This will cause them to temporarily drop usually their rear hand in an attempt to parry your feinted jab, this creates an opening and is the moment where you strike with a quick sharp straight punch.

SLIP THEIR JAB

Probably more difficult to execute as this requires really good timing.  When your opponent throws their jab, slip to the outside while simultaneously throwing your jab, then follow up with a cross. If this is executed and timed really well, this can really hurt your opponent even with just the counter jab because they’re not expecting to be countered.

Mayweather Jr. pulls back to avoid Canelo’s straight right.

WAYS TO AVOID OR COUNTER THE 1-2

Now we’re going to look at ways to avoid or counter the 1-2.  There are actually so many ways to avoid or counter these punches, so I’m going to list some of the most common ways.

MOVE BACK

Probably the easiest way to avoid the punch if you don’t want to risk getting hit.  Simply take a few steps back when your opponent is about to throw the 1-2, so you’re out of range.  Downside to moving back is that you’re going to be out of range to throw anything back.

STEP TO THE SIDE

Stepping to the side can make them miss and you might also be within range to throw an attack of your own once you make them miss.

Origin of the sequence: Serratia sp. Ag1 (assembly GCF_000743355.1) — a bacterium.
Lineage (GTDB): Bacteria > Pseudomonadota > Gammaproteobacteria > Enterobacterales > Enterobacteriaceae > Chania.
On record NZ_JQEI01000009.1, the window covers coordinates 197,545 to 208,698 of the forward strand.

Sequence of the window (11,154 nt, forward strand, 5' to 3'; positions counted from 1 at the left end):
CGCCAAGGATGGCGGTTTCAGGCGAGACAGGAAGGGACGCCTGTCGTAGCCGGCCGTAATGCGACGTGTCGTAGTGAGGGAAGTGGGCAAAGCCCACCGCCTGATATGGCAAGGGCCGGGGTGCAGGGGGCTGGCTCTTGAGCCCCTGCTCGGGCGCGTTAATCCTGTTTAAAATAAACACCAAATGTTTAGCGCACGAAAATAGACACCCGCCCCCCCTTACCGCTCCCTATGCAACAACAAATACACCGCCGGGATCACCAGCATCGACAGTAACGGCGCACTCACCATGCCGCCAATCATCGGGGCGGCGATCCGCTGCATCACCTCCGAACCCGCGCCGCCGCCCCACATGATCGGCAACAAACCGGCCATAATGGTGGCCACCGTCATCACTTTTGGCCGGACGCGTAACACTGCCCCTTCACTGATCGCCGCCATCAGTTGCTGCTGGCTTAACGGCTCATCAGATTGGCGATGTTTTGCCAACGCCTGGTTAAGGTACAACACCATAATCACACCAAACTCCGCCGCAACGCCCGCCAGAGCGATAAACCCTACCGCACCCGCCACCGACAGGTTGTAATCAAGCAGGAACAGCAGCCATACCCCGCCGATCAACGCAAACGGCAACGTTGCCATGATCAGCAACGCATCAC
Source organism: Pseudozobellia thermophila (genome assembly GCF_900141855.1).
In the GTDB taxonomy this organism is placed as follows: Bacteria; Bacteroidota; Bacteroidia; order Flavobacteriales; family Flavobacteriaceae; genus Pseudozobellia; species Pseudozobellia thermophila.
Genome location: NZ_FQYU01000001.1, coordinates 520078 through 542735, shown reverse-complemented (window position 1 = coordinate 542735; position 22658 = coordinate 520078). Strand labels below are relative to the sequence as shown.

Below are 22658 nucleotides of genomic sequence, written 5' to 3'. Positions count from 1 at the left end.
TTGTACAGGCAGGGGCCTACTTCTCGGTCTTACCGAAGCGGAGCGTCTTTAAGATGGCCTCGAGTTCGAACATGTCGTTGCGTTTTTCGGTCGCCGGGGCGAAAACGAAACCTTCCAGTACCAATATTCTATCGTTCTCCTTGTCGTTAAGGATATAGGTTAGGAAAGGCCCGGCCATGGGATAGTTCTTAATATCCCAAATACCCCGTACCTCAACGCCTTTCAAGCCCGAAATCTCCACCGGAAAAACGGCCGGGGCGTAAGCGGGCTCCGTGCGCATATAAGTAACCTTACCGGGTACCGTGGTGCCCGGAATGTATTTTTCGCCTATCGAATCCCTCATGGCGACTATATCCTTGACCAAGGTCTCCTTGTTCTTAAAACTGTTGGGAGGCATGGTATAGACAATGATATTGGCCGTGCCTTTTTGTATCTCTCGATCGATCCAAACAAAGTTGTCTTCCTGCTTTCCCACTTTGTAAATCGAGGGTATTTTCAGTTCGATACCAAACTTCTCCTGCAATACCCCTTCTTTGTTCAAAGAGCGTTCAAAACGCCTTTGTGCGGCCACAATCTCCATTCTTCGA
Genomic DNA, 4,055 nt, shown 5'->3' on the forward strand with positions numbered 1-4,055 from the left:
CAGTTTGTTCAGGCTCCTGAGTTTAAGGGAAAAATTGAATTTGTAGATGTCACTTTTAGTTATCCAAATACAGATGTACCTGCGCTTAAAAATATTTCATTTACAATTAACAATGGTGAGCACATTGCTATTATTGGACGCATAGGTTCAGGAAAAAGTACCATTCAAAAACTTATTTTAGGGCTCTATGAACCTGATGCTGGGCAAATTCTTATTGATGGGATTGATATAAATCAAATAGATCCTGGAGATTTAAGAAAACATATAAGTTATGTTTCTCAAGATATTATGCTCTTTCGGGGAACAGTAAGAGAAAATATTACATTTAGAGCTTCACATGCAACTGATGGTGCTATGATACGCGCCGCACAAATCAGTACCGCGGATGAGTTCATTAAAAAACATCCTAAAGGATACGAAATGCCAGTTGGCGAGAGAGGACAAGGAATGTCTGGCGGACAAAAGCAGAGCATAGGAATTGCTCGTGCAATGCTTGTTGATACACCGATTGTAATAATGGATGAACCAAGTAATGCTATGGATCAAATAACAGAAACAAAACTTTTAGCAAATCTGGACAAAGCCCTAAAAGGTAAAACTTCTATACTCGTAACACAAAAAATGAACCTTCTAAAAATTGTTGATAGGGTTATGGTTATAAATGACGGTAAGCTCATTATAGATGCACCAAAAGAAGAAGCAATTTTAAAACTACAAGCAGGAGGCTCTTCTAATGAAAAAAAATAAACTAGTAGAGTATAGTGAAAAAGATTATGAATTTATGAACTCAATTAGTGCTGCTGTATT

CATCH OR PARRY THE JAB THEN COUNTER

Catching their jab or parrying it away creates an opening as their lead arm would be away from their chin.  In return, quickly throw either a jab or straight to hopefully disrupt their rhythm.

SLIP THE JAB THEN COUNTER

Slip their jab to their outside and you need to be quick and counter with a straight punch.  Your opponent will be throwing their own straight after the jab, so even if you slip their jab, there’s a chance you can still get hit by their straight, which is why you need to be really quick when throwing the counter straight.

SLIP THE JAB AND CROSS THEN COUNTER

Slipping both the jab and the cross is more difficult than slipping just the jab.  Nonetheless, slipping this 1-2 combo will put you in a position to throw a counter lead hook which can do some serious damage.

Michael Katsidis did exactly this in the 3rd round against Juan Manuel Marquez during their fight in 2010, this counter lead left hook put Marquez on the canvas, but the great Marquez done well to recover.

DUCK AND COUNTER

Ducking your opponent’s jab and throwing a cross to their body simultaneously will allow you to take some wind out of your opponent.  Also, if you get the timing right, they’re unlikely to throw the straight after the jab, as your head will be out of sight, plus the counter punch disrupt their pattern.

BLOCK AND WAIT FOR YOUR OPPONENT TO DROP THEIR GUARD